Newman Congregational Church, United Church of Christ Responds to Racial Tension
Our nation is in a particularly vulnerable place as we battle the COVID-19 pandemic and grieve over the loss of family, friends, and our ability to worship in our sanctuaries, synagogues, and mosques. We are fragile and are now faced with additional examples of violence and brutality against the minority citizens of this country. These crimes against our fellow citizens have been going on for as long as America has existed, and now are laid bare through the use of technology and sophisticated communication.
In the long history of Newman Congregational Church, United Church of Christ, our country has faced many crises, from war, economic panics, recessions, depressions and the many struggles for civil and political rights. As we enter the current conflicts brought about in our society as a result of the history of systemic racism present in our institutions, including our own beloved faith community, we stand at a crossroads which demands action and response.
And so we are called to respond.
First and foremost, we confess our complicity and participation in the abhorrent sin of racism that has plagued our society for 401 years. We make the claim as people of faith that every person on earth is a beloved Child of God and is to be welcomed among us and to be treated with dignity and respect. We are responding from our faith perspective as followers of the teachings of Jesus Christ, teachings that make it imperative that we speak humbly, but boldly, against injustice to God’s children. One method is to proclaim that:
Black Lives Matter.
We have heard this phrase many times over the past several years. The point of this sentiment is not to deny the value of life to all, but to emphasize that black lives, those that have suffered violence, oppression, and discrimination, matter as much as anyone else’s, a fact that has been denied throughout the history of our country. The time has come to formally acknowledge this fact.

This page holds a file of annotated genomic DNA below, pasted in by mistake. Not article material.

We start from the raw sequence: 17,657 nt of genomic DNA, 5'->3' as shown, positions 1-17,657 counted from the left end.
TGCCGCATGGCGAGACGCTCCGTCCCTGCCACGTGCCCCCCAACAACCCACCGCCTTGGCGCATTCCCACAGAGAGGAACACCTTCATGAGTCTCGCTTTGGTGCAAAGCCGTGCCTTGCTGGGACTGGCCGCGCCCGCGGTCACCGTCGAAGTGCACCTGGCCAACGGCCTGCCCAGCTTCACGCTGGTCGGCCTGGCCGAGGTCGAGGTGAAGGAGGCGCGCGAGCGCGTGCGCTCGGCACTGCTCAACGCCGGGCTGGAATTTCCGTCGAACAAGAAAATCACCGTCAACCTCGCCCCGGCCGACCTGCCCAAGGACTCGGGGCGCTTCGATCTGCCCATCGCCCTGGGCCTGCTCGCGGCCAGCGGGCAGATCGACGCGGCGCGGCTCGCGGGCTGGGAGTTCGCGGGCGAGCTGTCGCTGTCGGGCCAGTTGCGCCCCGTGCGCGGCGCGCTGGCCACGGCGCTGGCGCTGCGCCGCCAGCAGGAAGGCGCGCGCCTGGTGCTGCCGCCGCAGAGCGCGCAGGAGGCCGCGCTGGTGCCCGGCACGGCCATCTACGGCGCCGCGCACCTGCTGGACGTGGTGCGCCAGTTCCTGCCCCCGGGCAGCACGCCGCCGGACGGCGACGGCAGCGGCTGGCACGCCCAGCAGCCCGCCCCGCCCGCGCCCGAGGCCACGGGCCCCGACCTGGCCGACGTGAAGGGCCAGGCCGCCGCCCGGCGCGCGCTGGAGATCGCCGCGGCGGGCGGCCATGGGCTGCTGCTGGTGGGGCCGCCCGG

We acknowledge that the phrase itself can be a lightning rod for much conflict, with many saying that it puts black lives ahead of others, that “All Lives Matter,” and “Blue Lives Matter.” However, the context of history does not support these views. It is not a competition between lives; it is an affirmation of the importance and value of our African American siblings, all part of the community of God’s children. And it is important to us as followers of Jesus Christ to put forth this statement clearly and emphatically, as we pray that justice and equality for all may be achieved, and the Kingdom of God will become a reality for all.
The leadership of Newman Congregational Church, United Church of Christ, has committed to placing two “Black Lives Matter” banners at the front of our church building, visible to all who pass by. In addition, we are working to create community programming that will offer educational opportunities as well as possibilities for engaging in dialogue on racial justice and systemic racism for members of our own community as well as the wider community that we serve.
Programming will be made available to members of the wider community free of charge. And we pray that our community may come together in this challenging work that holds potential for bringing about a just world for all.
Newman UCC is an Open and Affirming congregation of the United Church of Christ and extends this invitation to one and all, living out the example of Jesus’ extravagant welcome.
Newman Congregational Church, United Church of Christ
100 Newman Avenue, Rumford, RI 02916